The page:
U.S. District Court Judge George J. Hazel ruled in April against the question, joining two other federal judges in finding that the government had violated administrative law when it added the question last year. But Hazel did not find enough evidence to support plaintiffs’ claims that the government intended to discriminate against immigrants, Latinos and Asian Americans by adding the question, or that adding the question was part of a conspiracy within the Trump administration to violate the constitutional rights of noncitizens and people of color.
However, files found in the personal effects of deceased Republican redistricting strategist Thomas Hofeller and made public last week suggest he had been working with the Trump administration to add the question to create an electoral advantage for Republicans and non-Hispanic whites, plaintiffs’ lawyers said.
Attorneys for the American Civil Liberties Union last week asked a New York federal judge to impose sanctions on the government, which could include reopening or amending the case there; a hearing before that judge is scheduled for Wednesday. The Justice Department has denied that Hofeller influenced the administration’s decision to add the question.
MALDEF and AAJC already had appealed Hazel’s ruling on intentional discrimination, and that appeal remains in place.
The three lower-court rulings against the question have been appealed to the Supreme Court, which heard the case in April and is expected to decide by the end of this month if the question can be added to the survey.
At oral arguments in April, the Supreme Court’s conservative justices seemed inclined to defer to Commerce Secretary Wilbur Ross’s authority in adding questions to the census form, including the one on citizenship.
If the court followed normal procedure, it voted that week on the outcome of the case, and the justices are now writing the opinion.
But if the Maryland judge overturns his earlier ruling on the conspiracy and intentional discrimination charges, it will take the question into areas the high court is not currently considering.
Experts said it would be rare but not unheard of for the court to reopen the record on a case in which it has completed arguments and presumably is writing an opinion. “I wouldn’t say it’s too late,” said Jeffrey L. Fisher, co-director of the Supreme Court Litigation Clinic at Stanford Law School. “No case is decided until the opinion comes out.”
The court previously has had to take note of changes that have occurred since argument, Fisher noted — when a litigant dies, for instance, or when the law or government regulation at issue has been modified. The options normally could include asking for supplemental briefings or returning the case to a lower court to consider the changed circumstances.
Fisher said the court would be unlikely to “make any conclusions on new evidence” that had not been subjected to the usual adversarial legal process. In this case, the Justice Department contends that “neither Hofeller nor his unpublished study played any role whatsoever in the drafting” the letter requesting the addition of the citizenship question.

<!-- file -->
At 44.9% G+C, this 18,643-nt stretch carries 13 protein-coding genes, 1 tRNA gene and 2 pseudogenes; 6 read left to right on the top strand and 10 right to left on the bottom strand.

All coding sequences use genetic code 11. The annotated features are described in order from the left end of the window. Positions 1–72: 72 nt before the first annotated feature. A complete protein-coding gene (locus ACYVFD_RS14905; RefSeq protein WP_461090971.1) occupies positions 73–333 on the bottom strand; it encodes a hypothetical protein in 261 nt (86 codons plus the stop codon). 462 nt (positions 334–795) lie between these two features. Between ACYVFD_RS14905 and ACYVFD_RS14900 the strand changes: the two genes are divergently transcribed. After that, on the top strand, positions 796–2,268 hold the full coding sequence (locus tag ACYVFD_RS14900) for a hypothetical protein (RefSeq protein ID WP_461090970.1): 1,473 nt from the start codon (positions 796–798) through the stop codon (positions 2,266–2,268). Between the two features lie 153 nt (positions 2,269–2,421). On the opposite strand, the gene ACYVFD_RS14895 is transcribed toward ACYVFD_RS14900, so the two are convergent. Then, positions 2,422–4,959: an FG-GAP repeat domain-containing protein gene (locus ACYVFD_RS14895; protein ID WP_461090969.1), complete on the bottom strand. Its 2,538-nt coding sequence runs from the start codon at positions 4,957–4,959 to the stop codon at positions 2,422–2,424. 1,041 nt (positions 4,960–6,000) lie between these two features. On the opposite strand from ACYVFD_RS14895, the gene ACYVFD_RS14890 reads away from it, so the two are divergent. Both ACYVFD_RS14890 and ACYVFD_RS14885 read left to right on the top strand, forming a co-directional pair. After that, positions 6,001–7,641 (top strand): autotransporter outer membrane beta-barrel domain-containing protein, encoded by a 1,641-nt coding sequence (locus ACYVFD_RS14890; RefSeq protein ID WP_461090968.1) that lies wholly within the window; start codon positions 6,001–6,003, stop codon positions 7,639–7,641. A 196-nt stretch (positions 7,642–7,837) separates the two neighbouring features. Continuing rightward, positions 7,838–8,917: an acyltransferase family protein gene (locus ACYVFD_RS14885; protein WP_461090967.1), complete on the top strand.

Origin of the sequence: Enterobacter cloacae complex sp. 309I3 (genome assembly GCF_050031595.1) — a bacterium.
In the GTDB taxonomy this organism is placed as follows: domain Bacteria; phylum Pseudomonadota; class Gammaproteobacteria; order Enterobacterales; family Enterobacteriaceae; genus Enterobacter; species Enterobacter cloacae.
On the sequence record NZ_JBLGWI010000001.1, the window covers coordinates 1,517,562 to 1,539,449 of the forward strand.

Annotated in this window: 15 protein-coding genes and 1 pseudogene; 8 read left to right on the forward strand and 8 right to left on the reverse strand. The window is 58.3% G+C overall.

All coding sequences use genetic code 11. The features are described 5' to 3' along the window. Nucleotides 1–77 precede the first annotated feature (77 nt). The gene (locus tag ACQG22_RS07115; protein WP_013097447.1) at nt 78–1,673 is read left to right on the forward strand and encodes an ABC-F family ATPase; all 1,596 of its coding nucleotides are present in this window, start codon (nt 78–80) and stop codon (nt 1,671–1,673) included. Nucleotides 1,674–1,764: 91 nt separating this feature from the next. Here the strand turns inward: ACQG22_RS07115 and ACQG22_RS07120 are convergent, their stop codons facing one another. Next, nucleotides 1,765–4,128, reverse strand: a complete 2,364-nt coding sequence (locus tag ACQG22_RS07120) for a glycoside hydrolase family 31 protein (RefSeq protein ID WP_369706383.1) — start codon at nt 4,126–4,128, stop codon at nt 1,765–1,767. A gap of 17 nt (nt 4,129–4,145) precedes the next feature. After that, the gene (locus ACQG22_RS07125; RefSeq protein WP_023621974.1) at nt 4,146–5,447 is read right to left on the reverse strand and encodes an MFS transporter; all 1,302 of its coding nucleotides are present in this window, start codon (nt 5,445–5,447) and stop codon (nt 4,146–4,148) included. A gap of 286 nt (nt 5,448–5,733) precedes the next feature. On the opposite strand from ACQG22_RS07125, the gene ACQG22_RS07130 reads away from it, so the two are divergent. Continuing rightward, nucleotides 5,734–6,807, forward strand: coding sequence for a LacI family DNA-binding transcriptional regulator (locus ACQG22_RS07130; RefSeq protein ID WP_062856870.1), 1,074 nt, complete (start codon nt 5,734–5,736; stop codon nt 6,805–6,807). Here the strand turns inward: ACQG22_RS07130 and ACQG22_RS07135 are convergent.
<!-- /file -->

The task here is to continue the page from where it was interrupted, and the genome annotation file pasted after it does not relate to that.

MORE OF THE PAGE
Andrew Pincus, a Washington lawyer who regularly argues before the court, said another issue is “the pincer of deadlines” facing the justices. They are scheduled to complete their work at the end of the month, and the government says it needs an answer by then to complete the census form. That would argue against further development of the record.
It would be unlikely that the court would take any action regarding the new information unless the challengers are able to convince the district judges of its merit. If the Maryland litigants were successful in convincing the judge that the decision to add the question was based on discrimination, that could give challengers another way to approach the Supreme Court.
MALDEF and AAJC had claimed the administration intended to cause an undercount of minorities in violation of the equal-protection clause of the Fifth Amendment and that it conspired to deprive racial minorities of their constitutional rights.
In his ruling, Hazel said there was evidence that certain administration officials harbored racial animus and may have been motivated to add a citizenship question for discriminatory reasons, but what was missing was direct evidence that Ross acted on that discriminatory intent.
Plaintiffs’ lawyers say they now have that missing piece.
“The new evidence directly connects the administration’s racially discriminatory motives to Secretary Ross and the other Department of Commerce . . . and DOJ officials responsible for the citizenship question decision,” said Denise Hulett, lead attorney for MALDEF.
The Justice Department did not respond to a request for comment on the latest Maryland filing. In a letter to the New York judge last week, it said the new allegations were part of an “eleventh-hour campaign to improperly derail the Supreme Court’s resolution” of the issue.